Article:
December 08, 2020

Women's suffrage monument with Loveland roots could soon make history in Washington D.C.

A century after U.S. women won their fight for women's suffrage, the fight for Washington, D.C’s first outdoor monument honoring them has nearly ended.

Bipartisan legislation to create the Every Word We Utter women's suffrage movement monument passed the U.S. Senate last week and is now headed to President Donald Trump's desk for a signature. Trump has previously expressed support for the legislation, according to a news release from Colorado Congressman Joe Neguse's office. 

Neguse — U.S. Representative for Colorado's 2nd Congressional District, which includes Larimer County — introduced the monument legislation in January 2019. It passed the House in February 2020 and cleared the Senate last week.

“This effort has been locally led from the start, when the idea for a suffrage statue was brought to our office from constituents in Loveland," Neguse said in the release. "It is a prime example of what we can accomplish when Colorado’s ingenuity and passion are put to work. ... I urge the president to sign the bill into law so the next phase of this project can begin.”

News of the bill's passage comes just weeks before the close of 2020 — a milestone year that marked a century since the ratification of the 19th Amendment in August 1920.

The possible new monument would be the first outdoor monument established in Washington D.C., to commemorate the women's suffrage movement. 

It would join Washington, D.C.'s Portrait Monument, a well-known women's suffrage monument featuring the images of suffragists Lucretia Mott, Elizabeth Cady Stanton and Susan B. Anthony.

Portrait Monument was presented to the U.S. Capitol as a gift from the women of the United States National Woman's Party on Feb. 10, 1921, according to the Architect of the Capitol. It sat in the Capitol rotunda for one day before being relocated to the Capitol's crypt — a downstairs space likened, by some, to a broom closet.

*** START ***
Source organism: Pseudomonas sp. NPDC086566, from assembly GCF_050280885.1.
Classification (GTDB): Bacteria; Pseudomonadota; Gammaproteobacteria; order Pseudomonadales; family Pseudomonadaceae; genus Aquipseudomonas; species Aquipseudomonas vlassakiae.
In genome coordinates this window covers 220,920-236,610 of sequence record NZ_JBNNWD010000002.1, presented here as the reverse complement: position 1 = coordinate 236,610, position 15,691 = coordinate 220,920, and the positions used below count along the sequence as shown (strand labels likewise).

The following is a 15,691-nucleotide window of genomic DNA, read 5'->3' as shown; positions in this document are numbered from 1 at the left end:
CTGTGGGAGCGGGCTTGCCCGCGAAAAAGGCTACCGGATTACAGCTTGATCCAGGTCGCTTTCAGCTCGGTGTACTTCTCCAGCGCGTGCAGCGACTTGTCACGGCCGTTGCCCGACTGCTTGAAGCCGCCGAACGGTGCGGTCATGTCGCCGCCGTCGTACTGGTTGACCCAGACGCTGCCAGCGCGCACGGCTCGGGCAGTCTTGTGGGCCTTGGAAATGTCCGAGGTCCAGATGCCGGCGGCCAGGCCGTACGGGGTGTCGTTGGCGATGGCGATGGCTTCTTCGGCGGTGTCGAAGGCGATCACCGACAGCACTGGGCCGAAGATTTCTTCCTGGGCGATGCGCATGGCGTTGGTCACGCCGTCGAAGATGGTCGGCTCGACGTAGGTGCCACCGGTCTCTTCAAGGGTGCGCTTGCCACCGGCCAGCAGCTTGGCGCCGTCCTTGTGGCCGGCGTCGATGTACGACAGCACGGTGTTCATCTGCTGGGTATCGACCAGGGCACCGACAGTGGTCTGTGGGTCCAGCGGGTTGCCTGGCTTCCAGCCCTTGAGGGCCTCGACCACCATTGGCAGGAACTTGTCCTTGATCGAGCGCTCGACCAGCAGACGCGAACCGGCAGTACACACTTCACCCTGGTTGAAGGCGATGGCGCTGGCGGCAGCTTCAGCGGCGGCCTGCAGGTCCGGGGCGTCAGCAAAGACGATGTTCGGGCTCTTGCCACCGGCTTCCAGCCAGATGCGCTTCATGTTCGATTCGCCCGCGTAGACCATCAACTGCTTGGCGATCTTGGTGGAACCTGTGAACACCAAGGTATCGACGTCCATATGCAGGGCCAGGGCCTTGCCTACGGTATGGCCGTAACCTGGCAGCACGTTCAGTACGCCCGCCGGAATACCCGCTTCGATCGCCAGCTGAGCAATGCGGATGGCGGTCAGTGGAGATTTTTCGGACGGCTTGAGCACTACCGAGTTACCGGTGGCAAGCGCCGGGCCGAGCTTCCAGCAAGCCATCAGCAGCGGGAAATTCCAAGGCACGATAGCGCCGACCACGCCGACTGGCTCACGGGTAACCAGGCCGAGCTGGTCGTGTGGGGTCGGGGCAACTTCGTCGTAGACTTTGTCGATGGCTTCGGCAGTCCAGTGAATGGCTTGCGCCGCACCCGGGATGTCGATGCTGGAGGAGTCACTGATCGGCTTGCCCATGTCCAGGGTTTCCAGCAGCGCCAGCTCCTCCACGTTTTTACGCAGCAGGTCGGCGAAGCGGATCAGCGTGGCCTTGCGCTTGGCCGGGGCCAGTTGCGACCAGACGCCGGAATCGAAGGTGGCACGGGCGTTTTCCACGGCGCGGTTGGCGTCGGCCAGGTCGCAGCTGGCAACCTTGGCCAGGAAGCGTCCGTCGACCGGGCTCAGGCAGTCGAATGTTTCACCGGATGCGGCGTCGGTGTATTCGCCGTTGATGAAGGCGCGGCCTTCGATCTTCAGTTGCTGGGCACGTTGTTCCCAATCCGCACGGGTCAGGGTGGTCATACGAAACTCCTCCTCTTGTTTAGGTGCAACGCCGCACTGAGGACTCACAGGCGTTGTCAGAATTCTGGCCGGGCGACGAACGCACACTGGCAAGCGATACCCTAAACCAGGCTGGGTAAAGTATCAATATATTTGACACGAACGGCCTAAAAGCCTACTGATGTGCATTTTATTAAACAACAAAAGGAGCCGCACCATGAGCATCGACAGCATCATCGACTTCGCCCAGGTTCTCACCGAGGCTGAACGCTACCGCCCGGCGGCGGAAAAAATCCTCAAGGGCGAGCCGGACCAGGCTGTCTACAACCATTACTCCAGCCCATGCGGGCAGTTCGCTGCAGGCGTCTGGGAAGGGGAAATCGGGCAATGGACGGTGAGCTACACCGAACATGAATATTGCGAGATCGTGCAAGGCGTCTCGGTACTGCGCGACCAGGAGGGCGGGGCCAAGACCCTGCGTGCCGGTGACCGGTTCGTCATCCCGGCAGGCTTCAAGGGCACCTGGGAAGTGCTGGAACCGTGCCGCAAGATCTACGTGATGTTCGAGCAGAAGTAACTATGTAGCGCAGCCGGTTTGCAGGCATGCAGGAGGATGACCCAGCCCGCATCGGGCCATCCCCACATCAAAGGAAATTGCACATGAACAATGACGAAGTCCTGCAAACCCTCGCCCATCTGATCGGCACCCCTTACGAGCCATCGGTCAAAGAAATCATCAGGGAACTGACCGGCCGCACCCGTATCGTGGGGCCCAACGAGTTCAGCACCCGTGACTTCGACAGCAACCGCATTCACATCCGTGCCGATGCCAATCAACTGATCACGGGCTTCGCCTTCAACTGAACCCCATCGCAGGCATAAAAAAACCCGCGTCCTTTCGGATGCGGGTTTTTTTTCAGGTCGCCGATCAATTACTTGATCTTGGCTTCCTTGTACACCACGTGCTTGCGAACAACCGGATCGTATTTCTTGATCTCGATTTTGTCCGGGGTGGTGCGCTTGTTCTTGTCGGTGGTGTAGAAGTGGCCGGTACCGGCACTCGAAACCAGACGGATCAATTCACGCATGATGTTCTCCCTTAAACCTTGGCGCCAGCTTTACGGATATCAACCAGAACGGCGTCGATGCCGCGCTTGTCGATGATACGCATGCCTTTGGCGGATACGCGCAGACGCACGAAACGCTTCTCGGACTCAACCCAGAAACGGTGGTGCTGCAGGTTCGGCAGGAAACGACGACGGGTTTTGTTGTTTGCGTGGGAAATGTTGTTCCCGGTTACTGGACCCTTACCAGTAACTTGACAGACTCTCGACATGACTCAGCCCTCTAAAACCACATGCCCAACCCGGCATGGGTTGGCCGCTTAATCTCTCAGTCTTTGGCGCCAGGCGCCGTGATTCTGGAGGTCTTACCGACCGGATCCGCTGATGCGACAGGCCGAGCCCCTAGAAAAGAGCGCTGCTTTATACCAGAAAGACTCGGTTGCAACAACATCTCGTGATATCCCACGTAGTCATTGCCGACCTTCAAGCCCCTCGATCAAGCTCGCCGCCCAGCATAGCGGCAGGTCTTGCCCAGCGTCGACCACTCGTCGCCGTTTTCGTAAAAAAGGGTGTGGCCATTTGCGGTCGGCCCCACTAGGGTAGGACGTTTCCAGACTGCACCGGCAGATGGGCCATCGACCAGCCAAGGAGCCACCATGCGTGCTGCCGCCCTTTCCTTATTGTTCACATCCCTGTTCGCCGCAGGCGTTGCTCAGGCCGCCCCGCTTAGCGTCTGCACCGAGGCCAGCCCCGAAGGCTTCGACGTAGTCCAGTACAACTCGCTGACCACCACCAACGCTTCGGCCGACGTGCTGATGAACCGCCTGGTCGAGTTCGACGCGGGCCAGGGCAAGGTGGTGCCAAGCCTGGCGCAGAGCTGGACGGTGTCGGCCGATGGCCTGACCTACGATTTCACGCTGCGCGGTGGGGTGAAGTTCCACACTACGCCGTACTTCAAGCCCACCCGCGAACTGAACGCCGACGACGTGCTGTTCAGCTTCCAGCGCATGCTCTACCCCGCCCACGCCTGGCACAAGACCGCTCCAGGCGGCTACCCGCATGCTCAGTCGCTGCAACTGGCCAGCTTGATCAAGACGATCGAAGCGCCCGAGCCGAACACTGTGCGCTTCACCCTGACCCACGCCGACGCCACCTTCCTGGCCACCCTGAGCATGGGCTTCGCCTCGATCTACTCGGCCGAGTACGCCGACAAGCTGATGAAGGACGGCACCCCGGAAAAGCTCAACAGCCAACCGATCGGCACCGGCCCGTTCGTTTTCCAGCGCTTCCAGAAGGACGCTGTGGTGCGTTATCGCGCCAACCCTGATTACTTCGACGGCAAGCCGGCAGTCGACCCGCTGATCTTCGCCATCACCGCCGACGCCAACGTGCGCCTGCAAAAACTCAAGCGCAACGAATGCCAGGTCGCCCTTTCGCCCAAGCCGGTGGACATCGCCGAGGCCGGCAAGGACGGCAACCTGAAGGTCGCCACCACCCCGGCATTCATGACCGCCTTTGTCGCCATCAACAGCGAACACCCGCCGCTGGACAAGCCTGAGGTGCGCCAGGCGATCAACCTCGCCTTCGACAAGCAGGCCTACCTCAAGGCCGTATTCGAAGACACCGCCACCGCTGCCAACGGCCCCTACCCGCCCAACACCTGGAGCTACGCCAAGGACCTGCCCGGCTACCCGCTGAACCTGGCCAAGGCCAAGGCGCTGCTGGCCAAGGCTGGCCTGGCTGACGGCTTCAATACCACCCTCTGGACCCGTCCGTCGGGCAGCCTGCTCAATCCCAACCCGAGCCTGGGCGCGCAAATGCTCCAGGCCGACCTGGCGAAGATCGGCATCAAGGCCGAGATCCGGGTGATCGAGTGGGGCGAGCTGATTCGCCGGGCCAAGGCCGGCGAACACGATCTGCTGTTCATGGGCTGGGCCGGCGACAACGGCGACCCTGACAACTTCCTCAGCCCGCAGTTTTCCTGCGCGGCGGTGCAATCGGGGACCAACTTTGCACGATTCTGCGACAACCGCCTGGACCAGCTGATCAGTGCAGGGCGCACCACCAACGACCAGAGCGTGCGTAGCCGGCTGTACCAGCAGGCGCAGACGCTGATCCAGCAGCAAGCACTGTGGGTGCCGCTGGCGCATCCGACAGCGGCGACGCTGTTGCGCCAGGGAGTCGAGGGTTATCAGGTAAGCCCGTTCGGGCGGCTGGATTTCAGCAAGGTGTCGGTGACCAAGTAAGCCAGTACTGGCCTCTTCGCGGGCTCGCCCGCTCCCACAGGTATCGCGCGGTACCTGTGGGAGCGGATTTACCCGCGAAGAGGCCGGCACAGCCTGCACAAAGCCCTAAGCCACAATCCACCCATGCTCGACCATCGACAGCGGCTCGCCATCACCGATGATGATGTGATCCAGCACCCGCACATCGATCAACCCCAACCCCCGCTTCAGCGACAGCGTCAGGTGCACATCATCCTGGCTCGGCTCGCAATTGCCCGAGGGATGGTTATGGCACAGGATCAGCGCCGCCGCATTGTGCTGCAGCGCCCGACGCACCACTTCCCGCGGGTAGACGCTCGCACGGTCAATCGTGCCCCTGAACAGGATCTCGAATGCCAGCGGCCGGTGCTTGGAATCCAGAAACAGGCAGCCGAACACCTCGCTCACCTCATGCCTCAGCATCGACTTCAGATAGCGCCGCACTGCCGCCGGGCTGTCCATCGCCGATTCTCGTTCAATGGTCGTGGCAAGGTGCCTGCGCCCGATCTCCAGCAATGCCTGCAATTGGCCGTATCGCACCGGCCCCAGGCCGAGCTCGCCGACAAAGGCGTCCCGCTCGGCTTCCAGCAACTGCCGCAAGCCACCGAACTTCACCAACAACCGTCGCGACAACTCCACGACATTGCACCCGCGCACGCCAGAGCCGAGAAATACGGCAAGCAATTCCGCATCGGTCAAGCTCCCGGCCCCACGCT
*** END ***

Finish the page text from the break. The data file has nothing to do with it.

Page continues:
A push to return the statue to the rotunda started in the 1990s, back when less than a handful of the 100 statues in the Capitol were of women and an estimated 8% of outdoor statues in the country depicted women, National Women's History Museum treasurer Susan Danish told the Coloradoan earlier this year. 

"They heard all kinds of things," Danish said of the women who advocated for the statue's relocation. "They heard things like the women in the statue are too ugly ... they were told the statue was too heavy and could damage the rotunda floor. Finally, they heard there wasn't any money to move (it back to the rotunda)." 

The group raised the funds necessary and had Portrait Monument returned to the rotunda on Mother's Day 1997. 

"It's still there today," Danish said.

If signed into law, a Loveland-based board will be tasked with raising funds for the new Every Word We Utter monument's establishment, according to Neguse's office. It will not utilize any federal funds, according to a summary of the bill.

The statue has already been conceptualized by Loveland sculptor Jane DeDecker.

“This is a victory for women, for history and commemoration in our nation, and for all those in the future who will get to look at this monument, placed in the heart of our democracy, and see themselves reflected,” DeDecker said in the news release.


By:  Erin Udell
Source: Coloradoan